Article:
What does the future of European healthcare look like?

After the “stress test” of COVID, how can the sector create resilient, sustainable healthcare systems for the long term?

COVID has taught us that future proofing healthcare systems has to be everyone’s main priority in the coming years.

That’s according to the speakers at a roundtable session, held as part of the Reuters Events: Pharma 2021 conference last week, where representatives from across the life science sector answered questions on the future of European healthcare.

Takeaways for pharma from the COVID-19 pandemic

Globally, no single healthcare system was prepared to handle this type of crisis, said Iskra Reic, executive vice president, Europe and Canada for AstraZeneca, highlighting how the pandemic had affected access to routine care for people with chronic conditions.

Jo De Cock, former administrator general at Belgium’s National Institute for Sickness and Invalidity Insurance (INAMI), agreed. “It was clear that our health systems were not prepared for this crisis, although we had already had signals about the necessity of adapting and organising systems so they would be capable of responding to emergencies,” he said, describing the pandemic period as a “stress test”.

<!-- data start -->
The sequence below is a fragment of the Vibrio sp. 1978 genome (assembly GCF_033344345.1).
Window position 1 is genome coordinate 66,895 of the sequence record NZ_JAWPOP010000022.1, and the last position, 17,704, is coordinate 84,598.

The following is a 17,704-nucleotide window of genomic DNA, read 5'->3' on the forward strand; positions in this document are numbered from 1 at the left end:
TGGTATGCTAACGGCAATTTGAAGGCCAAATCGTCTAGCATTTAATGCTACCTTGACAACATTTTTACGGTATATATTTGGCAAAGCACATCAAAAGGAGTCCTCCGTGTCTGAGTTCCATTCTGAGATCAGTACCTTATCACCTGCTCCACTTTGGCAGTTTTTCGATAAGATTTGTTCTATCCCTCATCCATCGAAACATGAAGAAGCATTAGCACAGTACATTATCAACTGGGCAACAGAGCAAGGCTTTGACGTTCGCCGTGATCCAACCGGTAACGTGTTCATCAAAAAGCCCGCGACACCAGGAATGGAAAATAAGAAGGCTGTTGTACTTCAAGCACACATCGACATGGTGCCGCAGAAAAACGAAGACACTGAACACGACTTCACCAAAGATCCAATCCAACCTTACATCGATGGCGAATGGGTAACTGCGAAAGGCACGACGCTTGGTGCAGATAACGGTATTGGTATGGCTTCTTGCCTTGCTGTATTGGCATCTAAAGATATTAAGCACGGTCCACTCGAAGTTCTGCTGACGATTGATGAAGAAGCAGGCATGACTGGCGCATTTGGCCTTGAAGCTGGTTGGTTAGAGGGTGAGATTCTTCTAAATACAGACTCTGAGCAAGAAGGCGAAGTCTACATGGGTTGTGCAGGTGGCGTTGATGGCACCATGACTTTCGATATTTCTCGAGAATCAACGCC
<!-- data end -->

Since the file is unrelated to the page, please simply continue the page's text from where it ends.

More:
To build more resilient, sustainable systems, the sector must recognise that agility and collaboration lined the route out of the crisis, said the panellists.

“We can’t dismiss what we have learned. To go back to where we were 18 months ago would be a disaster”

Natalie Moll, director general of the European Federation of Pharmaceutical Industries and Associations (EFPIA), said it was partnership that made developing and deploying vaccines within a year of the onset of the pandemic possible.

“The way that, within days, our industry had made a commitment to share our libraries and our research, and that we would work with governments to find ways to get make sure vaccines and treatments reach patients, was impressive,” she said, adding that it would be “madness” not to learn from this.

Meindert Boysen, director of the Centre for Health Technology Evaluation at NICE, said the pandemic had taught the HTA the importance of being “fleet of foot”. “Speed was of the essence, and we needed to be flexible,” he said.

“Collaboration between healthcare system partners from the public side, but also with private companies, has been absolutely vital … we can’t dismiss what we have learned. To go back to where we were 18 months ago would be a disaster.”

Ensuring a culture of collaboration continues

According to Reic, the dial has already shifted, thanks to a growing awareness of the power of collaboration. AstraZeneca, for example, is working currently on a project with the World Economic Forum and the London School of Economics, looking at how healthcare can be more resilient and sustainable.

“Securing the engagement of governments in 12 different countries, from the UK to Poland to Vietnam, was absolutely amazing. Programmes [show] you can bring academia, governments, and private industry together to say ‘let’s find a solution,” she said, adding that sustainable healthcare was everybody’s agenda.